A dictionary definition of a conscience is ‘an inner sense that judges one’s actions and makes one feel guilty etc’, and this definition is accurate. Or is it? Can a conscience be defined so simply? Does the dictionary include a way of understanding a conscience, what lies beneath the ‘simple’ exterior? During the course of this account, I wish to explore two views that have been taken. A psychoanalyst by the name of Erich Fromm had a rather significant view on what a conscience is. He argued that the development of our conscience was greatly influenced by external authorities such as our parents, teachers and perhaps society in general.
He stated that these external authorities eventually become internalised within us as to such an extent that we feel morally responsible to them. This authoritarian conscience is what then controls our moral judgement and is an easy way of controlling someone’s behaviour. People then become trapped by these internalised echoes. An authoritarian conscience also works on the principle of fear as it promotes a feeling of guilt when the authority has been displeased. Fromms interpretation was then based on the fact that a ‘good conscience’ was one that is pleasing to that ‘external authority’.
This can create greater fear as it can imply punishment or detachment by displeasing the authority. The worst offence then being disobedience whilst being submissive may revoke reward or feelings of success. This can lead to dogmatism, which is when orders are accepted without question! Fromm continued to argue that an external authority will make us feel guilty, should we try to be independent or use our own initiative. In conclusion, the basis of an authoritarian conscience is that submissive and obedience behaviour becomes a ‘good conscience’ (to the authority), whereas independence revokes the notion of guilt which forces you to conform.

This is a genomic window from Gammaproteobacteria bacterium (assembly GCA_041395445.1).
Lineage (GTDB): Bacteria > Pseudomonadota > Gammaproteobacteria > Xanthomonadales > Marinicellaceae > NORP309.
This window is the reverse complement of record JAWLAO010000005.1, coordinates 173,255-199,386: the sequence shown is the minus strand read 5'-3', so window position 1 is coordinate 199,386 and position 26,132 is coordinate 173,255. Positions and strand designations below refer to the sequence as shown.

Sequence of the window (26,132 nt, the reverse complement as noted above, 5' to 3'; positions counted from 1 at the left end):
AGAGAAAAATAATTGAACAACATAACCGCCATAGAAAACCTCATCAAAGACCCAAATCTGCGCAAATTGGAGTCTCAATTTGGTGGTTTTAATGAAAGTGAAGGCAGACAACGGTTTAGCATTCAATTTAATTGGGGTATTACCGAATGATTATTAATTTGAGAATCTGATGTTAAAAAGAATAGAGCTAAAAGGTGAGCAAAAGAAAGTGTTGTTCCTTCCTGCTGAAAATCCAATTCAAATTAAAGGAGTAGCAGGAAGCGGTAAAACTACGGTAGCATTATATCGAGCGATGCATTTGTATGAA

An alternative interpretation to this view is the humanistic conscience. This basis of this view is that one will fight for freedom and does not comply with an external authority, striving to be their own person and fulfil their full potential. Feelings that develop human personality produce a feeling of pride, whereas those that produce unease are a characteristic of guilt. It can be interpreted as the voice within ones self that will encourage us to be productive, develop and achieve harmony.
‘True conscience’ therefore becomes the ability to preserve the knowledge and understanding that aims to maintain these principles in life. Fundamentally, a ‘good’ conscience, a feeling of pride, is one that is created self development and desires to fulfil potential. A ‘bad’ conscience, a feeling of guilt, is created when one where failure occurs. A conscience is not always completely reliable in aiding a person to make moral decisions. As Blaise Pascal once said ‘Men never do evil so fully and so happily as when they do it for conscience’s sake’. This statement is wholly true and raises important questions.
Firstly, can a conscience always be right? I would believe not. Sometimes we act irrationally and end up in tricky situations. We follow our conscience and yet situations sometimes degenerate. Secondly, as Blaise said, if our conscience tells us something is good, but in reality it is evil, then how will that person know? A good example of such an instance is the Holocaust. Hitler believed it was a good action to put into practice ethical cleansing. This however was clearly not the case. Millions died needlessly because Hitler and his comrades’ conscience told them it was good.